Newsom’s Latest COVID Regs Nuttier Than a Holiday Fruitcake

Genaro Molina/Los Angeles Times via AP, Pool

Not many Californians will be trekking over the river and through the woods to Grandmother’s house for the holidays this year if Gov. Gavin Newsom has his way.

According to guidelines issued by his office, Thanksgiving and Christmas celebrations in the Golden State can include members of no more than three households, including everyone present — hosts as well as guests.


Granny will obviously have to be a little more careful about which set of aunts, uncles, nieces, and nephews she invites this year.

And for those who do wrangle an invitation, forget about singing any Christmas carols — or music of any kind, for that matter. Newsom’s edict directs that:

  • instrumental music will be allowed, but only if the musicians maintain at least a six-foot physical distance between themselves (and all musicians must be from one of the three households; playing of wind instruments is strongly discouraged);
  • everyone singing or chanting should wear a face covering at all times;
  • all those singing, shouting, chanting or dancing should maintain physical distancing beyond six feet; and,
  • they are strongly encouraged to do so quietly (at or below the volume of a normal speaking voice).

So much for Uncle Ned and his raucous harmonica rendition of “Good King Wenceslas.”

Believe it or not, Newsom would also appreciate your making Thanksgiving dinner a picnic affair this year.

“All gatherings must be held outdoors,” the governor’s pronouncement demands, helpfully conceding that, “Attendees may go inside to use restrooms as long as the restrooms are frequently sanitized.”

Gatherings may occur in outdoor spaces covered by umbrellas, canopies, awnings, roofs, and other shade structures, provided that at least three sides of the space (or 75 percent) are open to the outdoors.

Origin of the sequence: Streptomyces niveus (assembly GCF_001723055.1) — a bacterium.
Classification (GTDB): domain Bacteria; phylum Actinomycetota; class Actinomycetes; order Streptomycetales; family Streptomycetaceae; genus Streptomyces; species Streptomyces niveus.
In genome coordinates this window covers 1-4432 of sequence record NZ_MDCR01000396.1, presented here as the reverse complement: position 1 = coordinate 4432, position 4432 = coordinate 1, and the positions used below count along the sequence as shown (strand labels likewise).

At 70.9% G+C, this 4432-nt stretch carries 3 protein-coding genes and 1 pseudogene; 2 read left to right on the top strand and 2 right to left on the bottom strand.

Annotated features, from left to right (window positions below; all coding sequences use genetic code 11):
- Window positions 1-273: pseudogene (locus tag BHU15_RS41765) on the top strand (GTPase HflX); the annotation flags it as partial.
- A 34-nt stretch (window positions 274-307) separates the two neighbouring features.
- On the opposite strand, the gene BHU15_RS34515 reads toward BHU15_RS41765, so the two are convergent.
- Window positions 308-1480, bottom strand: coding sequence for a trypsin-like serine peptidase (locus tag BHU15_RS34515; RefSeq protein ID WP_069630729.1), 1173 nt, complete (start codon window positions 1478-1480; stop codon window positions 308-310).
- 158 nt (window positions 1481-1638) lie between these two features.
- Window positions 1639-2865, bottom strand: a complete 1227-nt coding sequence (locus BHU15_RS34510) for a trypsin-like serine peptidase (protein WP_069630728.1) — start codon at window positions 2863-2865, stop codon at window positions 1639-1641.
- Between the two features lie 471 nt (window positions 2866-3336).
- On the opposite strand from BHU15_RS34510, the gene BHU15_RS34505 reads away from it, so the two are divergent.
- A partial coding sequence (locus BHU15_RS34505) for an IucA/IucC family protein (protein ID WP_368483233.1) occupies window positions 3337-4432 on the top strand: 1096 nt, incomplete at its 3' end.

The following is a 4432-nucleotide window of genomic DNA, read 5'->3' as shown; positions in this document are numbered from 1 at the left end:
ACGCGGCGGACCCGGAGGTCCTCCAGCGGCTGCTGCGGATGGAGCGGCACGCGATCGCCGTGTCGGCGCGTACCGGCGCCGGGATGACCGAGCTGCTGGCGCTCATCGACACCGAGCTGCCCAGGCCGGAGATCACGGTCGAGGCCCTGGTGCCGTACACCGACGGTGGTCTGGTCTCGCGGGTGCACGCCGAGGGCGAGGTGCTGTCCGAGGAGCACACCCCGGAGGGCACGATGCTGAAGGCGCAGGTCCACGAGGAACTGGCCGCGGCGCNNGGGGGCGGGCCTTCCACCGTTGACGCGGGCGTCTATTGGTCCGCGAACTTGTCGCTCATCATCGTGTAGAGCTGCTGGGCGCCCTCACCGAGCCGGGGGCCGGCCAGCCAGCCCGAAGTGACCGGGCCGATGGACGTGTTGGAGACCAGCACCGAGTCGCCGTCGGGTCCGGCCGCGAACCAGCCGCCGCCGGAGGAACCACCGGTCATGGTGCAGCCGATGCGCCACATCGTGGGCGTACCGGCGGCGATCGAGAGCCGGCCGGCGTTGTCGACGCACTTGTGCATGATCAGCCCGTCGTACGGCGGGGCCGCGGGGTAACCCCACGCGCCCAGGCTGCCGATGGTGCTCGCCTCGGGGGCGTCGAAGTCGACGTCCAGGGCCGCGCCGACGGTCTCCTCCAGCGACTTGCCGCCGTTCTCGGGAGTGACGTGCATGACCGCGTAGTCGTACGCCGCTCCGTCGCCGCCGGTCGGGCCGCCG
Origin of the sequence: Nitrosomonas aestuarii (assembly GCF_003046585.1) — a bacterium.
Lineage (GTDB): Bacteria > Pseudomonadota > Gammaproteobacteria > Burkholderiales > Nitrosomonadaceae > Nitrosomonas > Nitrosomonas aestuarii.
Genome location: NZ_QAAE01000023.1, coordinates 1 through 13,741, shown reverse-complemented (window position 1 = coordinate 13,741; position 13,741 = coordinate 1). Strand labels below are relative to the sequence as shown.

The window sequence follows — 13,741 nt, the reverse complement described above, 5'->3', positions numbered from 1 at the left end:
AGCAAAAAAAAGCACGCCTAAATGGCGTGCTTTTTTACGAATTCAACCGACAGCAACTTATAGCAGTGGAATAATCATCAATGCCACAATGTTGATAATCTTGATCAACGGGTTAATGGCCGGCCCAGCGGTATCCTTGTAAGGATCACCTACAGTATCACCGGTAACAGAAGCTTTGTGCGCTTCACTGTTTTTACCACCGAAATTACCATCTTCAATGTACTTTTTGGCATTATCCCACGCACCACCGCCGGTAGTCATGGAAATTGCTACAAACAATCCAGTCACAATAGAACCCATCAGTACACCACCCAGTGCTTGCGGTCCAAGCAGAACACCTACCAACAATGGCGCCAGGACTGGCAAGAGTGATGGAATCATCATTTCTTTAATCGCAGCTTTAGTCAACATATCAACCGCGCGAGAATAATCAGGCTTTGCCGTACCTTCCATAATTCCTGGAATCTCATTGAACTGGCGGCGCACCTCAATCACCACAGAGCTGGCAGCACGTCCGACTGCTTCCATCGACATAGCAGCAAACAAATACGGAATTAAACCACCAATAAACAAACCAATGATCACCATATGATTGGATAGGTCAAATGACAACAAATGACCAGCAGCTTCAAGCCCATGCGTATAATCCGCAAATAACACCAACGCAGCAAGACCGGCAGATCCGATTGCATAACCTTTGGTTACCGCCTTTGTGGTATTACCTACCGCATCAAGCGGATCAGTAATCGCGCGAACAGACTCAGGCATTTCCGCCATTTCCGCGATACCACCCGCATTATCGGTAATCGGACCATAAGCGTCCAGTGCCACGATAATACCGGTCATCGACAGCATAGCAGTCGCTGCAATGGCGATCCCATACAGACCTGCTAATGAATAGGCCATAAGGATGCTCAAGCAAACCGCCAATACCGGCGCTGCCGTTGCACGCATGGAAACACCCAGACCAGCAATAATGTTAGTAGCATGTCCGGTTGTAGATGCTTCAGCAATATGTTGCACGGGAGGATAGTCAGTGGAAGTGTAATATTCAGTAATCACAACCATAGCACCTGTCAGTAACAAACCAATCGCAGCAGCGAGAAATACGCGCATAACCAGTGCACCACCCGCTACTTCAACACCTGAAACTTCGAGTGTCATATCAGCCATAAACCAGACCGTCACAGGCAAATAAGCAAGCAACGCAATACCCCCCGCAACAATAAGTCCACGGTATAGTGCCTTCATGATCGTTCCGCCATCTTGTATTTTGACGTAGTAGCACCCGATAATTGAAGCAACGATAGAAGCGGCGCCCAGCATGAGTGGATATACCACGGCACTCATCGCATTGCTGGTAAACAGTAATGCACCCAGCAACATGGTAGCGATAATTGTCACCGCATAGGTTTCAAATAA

This will no doubt come as a relief to groups planning to open presents on Christmas morning seated on a beach towel in San Diego but won’t be of much comfort to families shivering like the Donner party high in the Sierra Nevada mountains.


Strangely, Newsom’s vision hasn’t made it onto a Currier & Ives print just yet.

The governor’s cheery directive also strongly encourages seniors and those presumed to be at risk for contracting the virus to skip the festivities altogether.

It’s perfectly fine, however, if Grandpa shows up via Zoom. Just be sure to carefully wipe down the computer screen afterward.

The lunacy goes on, but you get the idea.

“We are entering into the holidays, but also we’re entering into the part of the year when things cool down and people are more likely to congregate … in settings that put their physical proximity and likelihood of transmitting disease at higher risk,” Newsom said. “Don’t be misled that this disease is any less deadly. Quite the contrary — it is as deadly as it’s ever been in the context of those that are high risk.”

Misled, he apparently means, by data from the Centers for Disease Control, which calculates the survival rate for even those COVID sufferers in high-risk categories (70-plus, overweight, diabetic, a history of respiratory disease, etc.) is 95 percent and climbing, while the virus kills less than 1 percent of those who contract it in every other age group.

In fact, scientists now believe COVID is doing what most viruses do — mutating to a more infectious but far less virulent form.

This means that, for the vast majority of us, the biggest threat to getting cornered under the mistletoe by amorous Cousin Myrtle is coming down a few days later with something you’re liable to write off as nothing more deadly than a case of the sniffles.


Newsom, of course, has access to all the latest scientific data and no doubt understands perfectly well how unnecessary his preening is — and how likely it is that he or anyone with an IQ above room temperature will happily comply with his nonsensical dicta.

Then again, who knows?

This is, after all, California — the state that elected him in the first place. Given everything else you’re likely to see here, why would a Thanksgiving weenie bake or a socially distanced Christmas party with entertainment provided by a chorus of mask-muzzled carolers seem odd?

Aaron Withe is the national director for the Freedom Foundation, a national public policy organization promoting free markets and limited, accountable government.


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